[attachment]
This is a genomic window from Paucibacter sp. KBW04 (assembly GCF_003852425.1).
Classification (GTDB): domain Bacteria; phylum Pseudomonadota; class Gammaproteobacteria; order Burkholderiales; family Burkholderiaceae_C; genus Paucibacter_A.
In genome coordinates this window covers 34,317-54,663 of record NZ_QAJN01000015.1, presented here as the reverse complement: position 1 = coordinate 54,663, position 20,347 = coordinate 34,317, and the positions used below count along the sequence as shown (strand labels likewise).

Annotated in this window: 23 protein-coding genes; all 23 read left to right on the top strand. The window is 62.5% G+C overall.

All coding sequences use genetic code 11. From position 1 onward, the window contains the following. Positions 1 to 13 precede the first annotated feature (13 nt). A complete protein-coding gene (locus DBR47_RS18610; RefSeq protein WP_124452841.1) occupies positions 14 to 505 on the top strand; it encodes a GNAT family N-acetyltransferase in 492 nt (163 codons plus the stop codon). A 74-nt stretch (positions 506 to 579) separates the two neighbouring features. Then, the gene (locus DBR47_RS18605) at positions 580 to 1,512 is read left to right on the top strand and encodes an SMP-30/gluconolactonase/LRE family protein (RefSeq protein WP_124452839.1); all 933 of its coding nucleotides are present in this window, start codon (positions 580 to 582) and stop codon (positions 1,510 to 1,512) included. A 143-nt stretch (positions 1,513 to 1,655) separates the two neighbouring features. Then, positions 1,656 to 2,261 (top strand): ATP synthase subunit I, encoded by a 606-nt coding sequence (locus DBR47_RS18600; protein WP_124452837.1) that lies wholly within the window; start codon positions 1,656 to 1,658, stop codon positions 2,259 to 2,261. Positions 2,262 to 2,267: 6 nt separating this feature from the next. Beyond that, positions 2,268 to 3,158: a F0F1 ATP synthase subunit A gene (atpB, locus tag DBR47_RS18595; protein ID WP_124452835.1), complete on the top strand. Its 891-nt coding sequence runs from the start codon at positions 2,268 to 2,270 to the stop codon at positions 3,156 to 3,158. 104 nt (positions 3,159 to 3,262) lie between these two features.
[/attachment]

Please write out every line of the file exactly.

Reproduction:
This is a genomic window from Paucibacter sp. KBW04 (assembly GCF_003852425.1).
Classification (GTDB): domain Bacteria; phylum Pseudomonadota; class Gammaproteobacteria; order Burkholderiales; family Burkholderiaceae_C; genus Paucibacter_A.
In genome coordinates this window covers 34,317-54,663 of record NZ_QAJN01000015.1, presented here as the reverse complement: position 1 = coordinate 54,663, position 20,347 = coordinate 34,317, and the positions used below count along the sequence as shown (strand labels likewise).

Annotated in this window: 23 protein-coding genes; all 23 read left to right on the top strand. The window is 62.5% G+C overall.

All coding sequences use genetic code 11. From position 1 onward, the window contains the following. Positions 1 to 13 precede the first annotated feature (13 nt). A complete protein-coding gene (locus DBR47_RS18610; RefSeq protein WP_124452841.1) occupies positions 14 to 505 on the top strand; it encodes a GNAT family N-acetyltransferase in 492 nt (163 codons plus the stop codon). A 74-nt stretch (positions 506 to 579) separates the two neighbouring features. Then, the gene (locus DBR47_RS18605) at positions 580 to 1,512 is read left to right on the top strand and encodes an SMP-30/gluconolactonase/LRE family protein (RefSeq protein WP_124452839.1); all 933 of its coding nucleotides are present in this window, start codon (positions 580 to 582) and stop codon (positions 1,510 to 1,512) included. A 143-nt stretch (positions 1,513 to 1,655) separates the two neighbouring features. Then, positions 1,656 to 2,261 (top strand): ATP synthase subunit I, encoded by a 606-nt coding sequence (locus DBR47_RS18600; protein WP_124452837.1) that lies wholly within the window; start codon positions 1,656 to 1,658, stop codon positions 2,259 to 2,261. Positions 2,262 to 2,267: 6 nt separating this feature from the next. Beyond that, positions 2,268 to 3,158: a F0F1 ATP synthase subunit A gene (atpB, locus tag DBR47_RS18595; protein ID WP_124452835.1), complete on the top strand. Its 891-nt coding sequence runs from the start codon at positions 2,268 to 2,270 to the stop codon at positions 3,156 to 3,158. 104 nt (positions 3,159 to 3,262) lie between these two features.